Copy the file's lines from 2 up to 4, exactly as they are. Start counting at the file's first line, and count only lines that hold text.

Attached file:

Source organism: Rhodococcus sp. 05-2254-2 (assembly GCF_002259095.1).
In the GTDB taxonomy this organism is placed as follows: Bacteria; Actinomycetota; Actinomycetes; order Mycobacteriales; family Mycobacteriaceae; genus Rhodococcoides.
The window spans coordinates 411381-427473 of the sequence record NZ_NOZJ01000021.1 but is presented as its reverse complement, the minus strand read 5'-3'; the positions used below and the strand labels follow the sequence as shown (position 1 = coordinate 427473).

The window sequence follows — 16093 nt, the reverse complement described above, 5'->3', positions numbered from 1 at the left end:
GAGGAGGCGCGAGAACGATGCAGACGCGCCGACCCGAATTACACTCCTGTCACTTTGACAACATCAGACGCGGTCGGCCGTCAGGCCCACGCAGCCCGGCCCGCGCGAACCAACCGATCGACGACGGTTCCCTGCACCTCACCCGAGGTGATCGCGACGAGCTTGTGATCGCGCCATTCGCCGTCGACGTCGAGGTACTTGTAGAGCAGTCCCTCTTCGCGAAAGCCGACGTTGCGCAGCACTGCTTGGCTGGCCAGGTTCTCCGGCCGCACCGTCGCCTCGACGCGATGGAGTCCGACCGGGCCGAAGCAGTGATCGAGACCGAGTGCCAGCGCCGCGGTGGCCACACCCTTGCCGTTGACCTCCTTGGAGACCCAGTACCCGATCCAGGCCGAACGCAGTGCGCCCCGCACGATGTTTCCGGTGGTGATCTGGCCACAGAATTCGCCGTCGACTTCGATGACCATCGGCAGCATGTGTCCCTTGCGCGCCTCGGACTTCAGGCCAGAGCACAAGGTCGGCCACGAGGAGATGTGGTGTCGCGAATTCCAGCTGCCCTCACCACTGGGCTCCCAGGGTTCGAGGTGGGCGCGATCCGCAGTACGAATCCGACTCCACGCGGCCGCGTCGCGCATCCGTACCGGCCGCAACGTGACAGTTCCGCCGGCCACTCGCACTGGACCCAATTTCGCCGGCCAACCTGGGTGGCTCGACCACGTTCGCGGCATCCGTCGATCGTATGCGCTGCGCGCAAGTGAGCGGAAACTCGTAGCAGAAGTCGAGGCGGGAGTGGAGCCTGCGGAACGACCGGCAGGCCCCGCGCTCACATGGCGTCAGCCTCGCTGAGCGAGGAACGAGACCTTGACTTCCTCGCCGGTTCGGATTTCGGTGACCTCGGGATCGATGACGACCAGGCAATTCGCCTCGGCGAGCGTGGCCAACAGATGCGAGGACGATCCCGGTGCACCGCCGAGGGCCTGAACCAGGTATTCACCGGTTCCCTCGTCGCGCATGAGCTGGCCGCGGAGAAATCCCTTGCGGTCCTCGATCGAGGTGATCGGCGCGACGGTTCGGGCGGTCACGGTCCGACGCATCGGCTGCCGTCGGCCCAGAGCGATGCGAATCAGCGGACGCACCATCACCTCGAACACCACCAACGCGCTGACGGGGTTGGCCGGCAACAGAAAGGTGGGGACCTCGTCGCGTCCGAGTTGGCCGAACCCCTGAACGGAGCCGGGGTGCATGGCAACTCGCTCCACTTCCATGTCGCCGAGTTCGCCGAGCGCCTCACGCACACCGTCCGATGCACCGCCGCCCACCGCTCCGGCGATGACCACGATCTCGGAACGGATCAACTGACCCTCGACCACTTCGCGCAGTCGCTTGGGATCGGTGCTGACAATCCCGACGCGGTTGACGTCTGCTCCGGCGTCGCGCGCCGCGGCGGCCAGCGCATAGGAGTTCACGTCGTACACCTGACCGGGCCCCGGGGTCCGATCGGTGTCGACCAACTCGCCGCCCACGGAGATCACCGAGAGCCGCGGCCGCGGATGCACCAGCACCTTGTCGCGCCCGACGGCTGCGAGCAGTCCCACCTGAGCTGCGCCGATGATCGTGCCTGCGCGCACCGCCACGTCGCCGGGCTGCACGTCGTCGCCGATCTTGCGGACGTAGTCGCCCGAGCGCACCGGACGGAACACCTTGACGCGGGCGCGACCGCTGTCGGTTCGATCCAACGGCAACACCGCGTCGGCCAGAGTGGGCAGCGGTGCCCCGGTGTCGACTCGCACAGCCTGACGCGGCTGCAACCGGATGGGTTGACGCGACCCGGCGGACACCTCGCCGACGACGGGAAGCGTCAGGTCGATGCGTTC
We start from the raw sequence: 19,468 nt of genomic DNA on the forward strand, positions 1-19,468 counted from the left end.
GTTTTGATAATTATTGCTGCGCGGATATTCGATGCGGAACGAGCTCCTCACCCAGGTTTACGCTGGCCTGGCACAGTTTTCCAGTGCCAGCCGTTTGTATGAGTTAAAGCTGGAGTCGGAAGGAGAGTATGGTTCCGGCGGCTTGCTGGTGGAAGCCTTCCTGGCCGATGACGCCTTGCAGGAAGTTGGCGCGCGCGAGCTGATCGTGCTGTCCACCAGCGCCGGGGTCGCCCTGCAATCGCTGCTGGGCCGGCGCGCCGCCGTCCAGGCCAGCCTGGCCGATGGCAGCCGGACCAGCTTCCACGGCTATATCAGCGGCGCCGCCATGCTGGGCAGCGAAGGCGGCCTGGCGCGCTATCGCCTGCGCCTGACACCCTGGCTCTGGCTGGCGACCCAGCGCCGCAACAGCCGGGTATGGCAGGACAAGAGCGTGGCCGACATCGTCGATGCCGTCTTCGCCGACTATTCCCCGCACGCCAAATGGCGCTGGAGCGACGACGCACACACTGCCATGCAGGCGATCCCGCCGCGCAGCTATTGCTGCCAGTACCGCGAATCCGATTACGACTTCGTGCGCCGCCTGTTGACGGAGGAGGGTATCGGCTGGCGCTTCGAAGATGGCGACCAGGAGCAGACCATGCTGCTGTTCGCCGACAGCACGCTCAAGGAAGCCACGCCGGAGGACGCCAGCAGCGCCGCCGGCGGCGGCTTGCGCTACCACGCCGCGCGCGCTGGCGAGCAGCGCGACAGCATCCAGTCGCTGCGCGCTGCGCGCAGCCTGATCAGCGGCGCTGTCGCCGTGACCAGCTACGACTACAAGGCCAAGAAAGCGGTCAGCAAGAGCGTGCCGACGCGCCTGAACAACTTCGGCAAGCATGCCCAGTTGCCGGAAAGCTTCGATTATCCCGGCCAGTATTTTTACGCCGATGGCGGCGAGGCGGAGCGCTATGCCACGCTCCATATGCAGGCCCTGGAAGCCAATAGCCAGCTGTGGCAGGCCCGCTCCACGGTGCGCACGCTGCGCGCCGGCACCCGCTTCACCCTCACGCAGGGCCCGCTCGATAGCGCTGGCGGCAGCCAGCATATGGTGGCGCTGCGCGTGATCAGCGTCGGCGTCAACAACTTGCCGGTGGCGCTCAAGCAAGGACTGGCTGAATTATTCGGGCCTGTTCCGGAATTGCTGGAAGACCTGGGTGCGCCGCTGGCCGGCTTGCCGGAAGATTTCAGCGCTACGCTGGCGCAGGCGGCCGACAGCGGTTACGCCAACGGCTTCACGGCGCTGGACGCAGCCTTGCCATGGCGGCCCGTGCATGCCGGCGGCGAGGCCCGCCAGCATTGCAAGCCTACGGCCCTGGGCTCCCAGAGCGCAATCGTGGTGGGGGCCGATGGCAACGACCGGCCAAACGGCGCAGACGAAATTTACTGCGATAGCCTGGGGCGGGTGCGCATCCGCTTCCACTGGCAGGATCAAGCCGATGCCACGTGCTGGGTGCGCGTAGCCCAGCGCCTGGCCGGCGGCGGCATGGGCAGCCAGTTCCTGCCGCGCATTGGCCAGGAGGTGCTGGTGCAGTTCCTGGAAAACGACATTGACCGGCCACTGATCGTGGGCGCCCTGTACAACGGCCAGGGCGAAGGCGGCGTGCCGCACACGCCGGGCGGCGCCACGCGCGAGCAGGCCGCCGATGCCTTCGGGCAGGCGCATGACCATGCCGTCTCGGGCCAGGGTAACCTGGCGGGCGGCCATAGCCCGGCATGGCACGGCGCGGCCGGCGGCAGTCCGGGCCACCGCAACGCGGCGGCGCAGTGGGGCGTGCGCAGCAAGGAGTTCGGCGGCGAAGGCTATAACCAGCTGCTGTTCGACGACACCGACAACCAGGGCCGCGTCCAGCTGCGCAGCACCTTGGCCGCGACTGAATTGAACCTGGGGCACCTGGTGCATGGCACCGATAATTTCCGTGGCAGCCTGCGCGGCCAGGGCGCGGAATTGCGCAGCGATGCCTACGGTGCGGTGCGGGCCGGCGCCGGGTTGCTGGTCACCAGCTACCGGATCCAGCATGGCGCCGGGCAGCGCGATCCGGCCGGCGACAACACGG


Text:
In the GTDB taxonomy this organism is placed as follows: Bacteria; Actinomycetota; Actinomycetes; order Mycobacteriales; family Mycobacteriaceae; genus Rhodococcoides.
The window spans coordinates 411381-427473 of the sequence record NZ_NOZJ01000021.1 but is presented as its reverse complement, the minus strand read 5'-3'; the positions used below and the strand labels follow the sequence as shown (position 1 = coordinate 427473).

The window sequence follows — 16093 nt, the reverse complement described above, 5'->3', positions numbered from 1 at the left end: